Another busy Friday ends another busy week. The fashion study collection I manage is getting a much better workout this semester than it did in the fall, which is great, but also a bit tiring.
I’m spending this morning prepping for a lecture on how fashion theory and history can be applied in interdisciplinary ways for a freshman intro course next week. I’m kind of excited about it. If you’ve been reading here for any length of time, you’ll know that I value fashion far above fashion just for fashion’s sake. It is a product of its time and culture, and I really enjoying exposing students in other disciplines to the collection. You can see their minds working as they find connections amongst their own fields and the garments in my collection.
Now let’s get to the links:
The very smart Raquel Laneri directed me to a fashion shoot by Eugenio Recuenco — it’s an homage to Picasso. Look at the series of images in the second row from the top. Which is timely, because there is a Picasso exhibition at the Art Institute of Chicago right now, so I’ve got Picasso on the brain. Eugenio’s photos are rather clever, and whoever did the styling, the makeup, and the hair did a fantastic job capturing the essence of Picasso’s paintings.
Did you know the nuclear bomb has helped experts identify forgeries more easily? It has to do with the creation of isotopes that didn’t exist before 1945 when the first nuclear bomb was detonated. Scientists can test the paint of a work to determine if those isotopes were present in the paint when a painting was created, and, if they are, then scientists know the painting had to be created after 1945. Not so easy to pass off a new painting as an old master’s now.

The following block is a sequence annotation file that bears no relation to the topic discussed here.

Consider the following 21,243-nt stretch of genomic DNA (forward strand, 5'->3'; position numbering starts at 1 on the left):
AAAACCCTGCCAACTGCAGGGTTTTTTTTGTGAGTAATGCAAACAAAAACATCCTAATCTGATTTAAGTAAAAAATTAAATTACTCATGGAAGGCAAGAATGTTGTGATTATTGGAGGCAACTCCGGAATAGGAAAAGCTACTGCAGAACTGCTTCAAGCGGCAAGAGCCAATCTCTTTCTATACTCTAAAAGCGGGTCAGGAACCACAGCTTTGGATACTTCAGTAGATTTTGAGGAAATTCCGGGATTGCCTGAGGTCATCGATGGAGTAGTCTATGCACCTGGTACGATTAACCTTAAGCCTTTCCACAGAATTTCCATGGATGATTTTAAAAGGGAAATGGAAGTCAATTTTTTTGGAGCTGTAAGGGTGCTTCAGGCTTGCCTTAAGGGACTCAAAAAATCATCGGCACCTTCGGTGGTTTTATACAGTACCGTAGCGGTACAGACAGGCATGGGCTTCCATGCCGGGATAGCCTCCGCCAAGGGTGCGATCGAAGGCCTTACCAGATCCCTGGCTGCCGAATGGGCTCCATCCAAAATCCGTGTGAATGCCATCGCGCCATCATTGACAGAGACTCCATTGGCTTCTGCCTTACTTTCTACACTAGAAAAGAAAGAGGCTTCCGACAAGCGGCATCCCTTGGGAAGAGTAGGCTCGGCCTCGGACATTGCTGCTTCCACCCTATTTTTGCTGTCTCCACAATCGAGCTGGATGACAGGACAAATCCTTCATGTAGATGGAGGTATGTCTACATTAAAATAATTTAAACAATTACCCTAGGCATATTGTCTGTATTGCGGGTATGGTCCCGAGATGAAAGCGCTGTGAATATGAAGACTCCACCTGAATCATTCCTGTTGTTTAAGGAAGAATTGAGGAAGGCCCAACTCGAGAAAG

The First Bangs will grace the cover of Vogue next month. I’m picking up my copy as soon as it hits the shelves.
Two Nerdy Girls had a most fantastic piece this week on “How Many Tradespeople Does It Take to Dress an 18th C. Lady?” With the help of the Janea Whitacre, mistress of millinery and mantua maker at Colonial Williamsburg, they compiled a list of every person involved in making the items that an upperclass woman wore — those who made her dress and its embellishments to her hair to her accouterments.
Have a great weekend!